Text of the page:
The State aid rules are part of EU Competition Law, which regulate the award of subsidies to businesses.
A 'State aid' is a measure which demonstrates the characteristics set out in Article 107(1) of the Treaty of the Functioning of the European Union ("TFEU"). A State aid will be unlawful unless it is either brought forward within the terms of a block exemption or receives European Commission approval through a process called notification. In practice, almost all awards are either designed to be outside the characteristics of Article 107(1) of the TFEU or within the terms of a block exemption. For instance, one block exemption called the General Block Exemption Regulations 651/2014 has been used for 97% of awards of State aid since 2014.
The short answer is yes. There were ways and means to intervene over the weekend, including purchasing the shares using the Market Economy Investor Principle or by seeking to apply the relevant rescue and restructuring guidelines. In both cases though there needs to be a credible commercial rationale. In the first route, that the investment aligns with that which may be undertaken by a commercial investor in the same circumstances, in the latter that there is a credible plan to make the business competitive again.
An alternative would be to provide State aid to a prospective purchaser. In this situation, there are more options available, especially if the purchaser was able to provide additional funds to undertake investments.
As always though, the easiest way to provide State aid compliant funding is before the underlying issues have reached crisis point. This follows the general point that GBER excludes making aid awards to "undertakings in difficulty", ie. insolvent in immediate danger of insolvency.
Ultimately this is a decision for the government of the day. Prime Minister Boris Johnson confirmed on Monday that a decision was made not to rescue Thomas Cook because it would create a "Moral Hazard" whereby other businesses come to expect the taxpayer to step in.
This position was supported by Foreign Secretary, Dominic Raab who stated on the Andrew Marr show that Ministers do not "systematically step in" when businesses are in difficulty unless there was "a good strategic national interest".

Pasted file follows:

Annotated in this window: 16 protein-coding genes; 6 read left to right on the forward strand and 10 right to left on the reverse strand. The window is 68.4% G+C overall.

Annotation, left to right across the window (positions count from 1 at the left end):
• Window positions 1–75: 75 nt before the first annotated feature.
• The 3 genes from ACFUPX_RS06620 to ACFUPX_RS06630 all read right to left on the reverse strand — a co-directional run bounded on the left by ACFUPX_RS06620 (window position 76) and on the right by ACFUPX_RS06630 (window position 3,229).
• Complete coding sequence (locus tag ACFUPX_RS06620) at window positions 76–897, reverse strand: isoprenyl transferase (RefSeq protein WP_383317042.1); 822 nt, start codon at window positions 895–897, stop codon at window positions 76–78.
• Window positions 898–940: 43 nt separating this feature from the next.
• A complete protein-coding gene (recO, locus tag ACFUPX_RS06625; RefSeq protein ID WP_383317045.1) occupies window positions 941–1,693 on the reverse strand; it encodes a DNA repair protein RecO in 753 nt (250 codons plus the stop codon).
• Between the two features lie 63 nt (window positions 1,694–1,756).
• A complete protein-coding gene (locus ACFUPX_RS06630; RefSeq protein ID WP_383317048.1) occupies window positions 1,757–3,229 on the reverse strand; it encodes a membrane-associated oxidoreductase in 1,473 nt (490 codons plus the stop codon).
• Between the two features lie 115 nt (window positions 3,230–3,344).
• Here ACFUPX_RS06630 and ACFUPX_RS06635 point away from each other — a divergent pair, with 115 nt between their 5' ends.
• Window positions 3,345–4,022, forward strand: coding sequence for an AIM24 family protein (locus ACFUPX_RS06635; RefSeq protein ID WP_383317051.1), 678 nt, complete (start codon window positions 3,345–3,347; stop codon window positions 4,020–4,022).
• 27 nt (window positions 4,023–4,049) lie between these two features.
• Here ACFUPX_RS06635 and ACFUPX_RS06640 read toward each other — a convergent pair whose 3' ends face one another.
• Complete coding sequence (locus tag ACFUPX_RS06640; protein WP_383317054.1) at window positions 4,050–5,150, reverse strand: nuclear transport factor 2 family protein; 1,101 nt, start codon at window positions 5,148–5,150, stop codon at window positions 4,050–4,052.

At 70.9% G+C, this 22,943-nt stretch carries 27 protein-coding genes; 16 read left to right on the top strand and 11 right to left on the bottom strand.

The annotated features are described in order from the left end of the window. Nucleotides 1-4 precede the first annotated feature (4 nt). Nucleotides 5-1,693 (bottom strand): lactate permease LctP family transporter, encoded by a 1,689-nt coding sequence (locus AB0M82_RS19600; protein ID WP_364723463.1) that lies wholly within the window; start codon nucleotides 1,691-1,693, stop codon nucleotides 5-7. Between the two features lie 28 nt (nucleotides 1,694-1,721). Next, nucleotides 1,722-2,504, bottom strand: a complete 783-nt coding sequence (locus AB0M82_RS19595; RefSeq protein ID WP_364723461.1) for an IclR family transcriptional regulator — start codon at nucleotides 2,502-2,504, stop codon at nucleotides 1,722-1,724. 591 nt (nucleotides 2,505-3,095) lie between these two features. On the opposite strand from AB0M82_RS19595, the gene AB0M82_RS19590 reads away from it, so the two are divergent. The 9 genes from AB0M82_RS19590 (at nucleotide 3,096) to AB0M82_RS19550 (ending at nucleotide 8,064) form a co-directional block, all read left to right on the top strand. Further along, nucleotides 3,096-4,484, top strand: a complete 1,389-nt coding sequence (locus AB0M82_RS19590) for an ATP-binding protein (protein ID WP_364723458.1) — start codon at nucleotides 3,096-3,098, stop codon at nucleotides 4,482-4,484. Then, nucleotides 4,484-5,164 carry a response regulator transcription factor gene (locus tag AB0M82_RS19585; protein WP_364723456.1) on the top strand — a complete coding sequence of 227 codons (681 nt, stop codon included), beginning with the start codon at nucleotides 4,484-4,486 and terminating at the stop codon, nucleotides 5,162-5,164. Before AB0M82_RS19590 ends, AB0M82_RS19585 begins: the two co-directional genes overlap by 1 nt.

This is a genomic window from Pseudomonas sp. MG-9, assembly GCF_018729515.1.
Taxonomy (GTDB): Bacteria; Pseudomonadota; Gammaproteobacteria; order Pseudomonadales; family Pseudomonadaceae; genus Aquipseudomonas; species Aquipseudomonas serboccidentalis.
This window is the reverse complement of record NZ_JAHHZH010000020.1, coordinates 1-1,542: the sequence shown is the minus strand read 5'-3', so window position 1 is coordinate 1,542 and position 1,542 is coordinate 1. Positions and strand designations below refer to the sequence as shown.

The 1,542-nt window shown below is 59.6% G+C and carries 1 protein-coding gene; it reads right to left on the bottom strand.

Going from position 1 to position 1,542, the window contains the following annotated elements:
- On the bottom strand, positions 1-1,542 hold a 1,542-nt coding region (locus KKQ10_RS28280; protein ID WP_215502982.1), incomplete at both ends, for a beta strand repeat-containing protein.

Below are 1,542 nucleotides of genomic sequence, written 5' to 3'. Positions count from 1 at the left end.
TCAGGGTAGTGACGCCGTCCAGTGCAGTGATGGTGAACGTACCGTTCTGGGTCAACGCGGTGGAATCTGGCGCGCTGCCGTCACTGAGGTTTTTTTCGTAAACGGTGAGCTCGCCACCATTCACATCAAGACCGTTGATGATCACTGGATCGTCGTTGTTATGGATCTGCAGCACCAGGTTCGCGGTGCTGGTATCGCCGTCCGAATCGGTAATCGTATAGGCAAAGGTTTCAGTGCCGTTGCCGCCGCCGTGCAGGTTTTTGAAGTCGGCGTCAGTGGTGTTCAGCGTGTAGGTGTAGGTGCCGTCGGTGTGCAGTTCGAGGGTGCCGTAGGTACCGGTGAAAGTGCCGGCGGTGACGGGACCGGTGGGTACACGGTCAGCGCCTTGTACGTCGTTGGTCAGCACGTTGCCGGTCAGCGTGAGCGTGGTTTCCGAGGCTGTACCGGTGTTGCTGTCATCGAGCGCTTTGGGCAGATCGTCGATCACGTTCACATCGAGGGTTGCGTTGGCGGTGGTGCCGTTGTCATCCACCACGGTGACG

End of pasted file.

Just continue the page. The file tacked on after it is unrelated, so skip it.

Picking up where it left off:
It would appear there is a concern about setting a precedent. A concern which is likely to be all the greater given Brexit. There is also a value for money consideration to be factored into the decision making, ultimately could the public funding generate more positive returns if directed elsewhere? Furthermore, there may not have been long term benefit to the plan submitted by Thomas Cook as outlined by Transport Secretary Grant Shapps who said "I fear it would have kept them [Thomas Cook] afloat for a very short period of time and then we would have been back in the position of needing to repatriate people in any case".
Conversely, a very different approach was taken during the 2008 banking crisis in which the Gordon Brown administration of the day determined that the greater interest was overwhelmingly served by intervention and government investment to secure the future of banks such as RBS.
Whilst State aid law is often cited as an obstacle when businesses fail, the reality is that there are often ways and means to intervene within the rules, if there is a political will to do so. Based on reported statistics the UK has historically been a more reluctant deployer of State aid in the economy (NB. Germany spends three to four times as much as percentage of GDP). However even when State aid law permits an intervention this creates no right or presumption that public funds will be made available on the basis that is ultimately a policy decision at the relevant governmental level.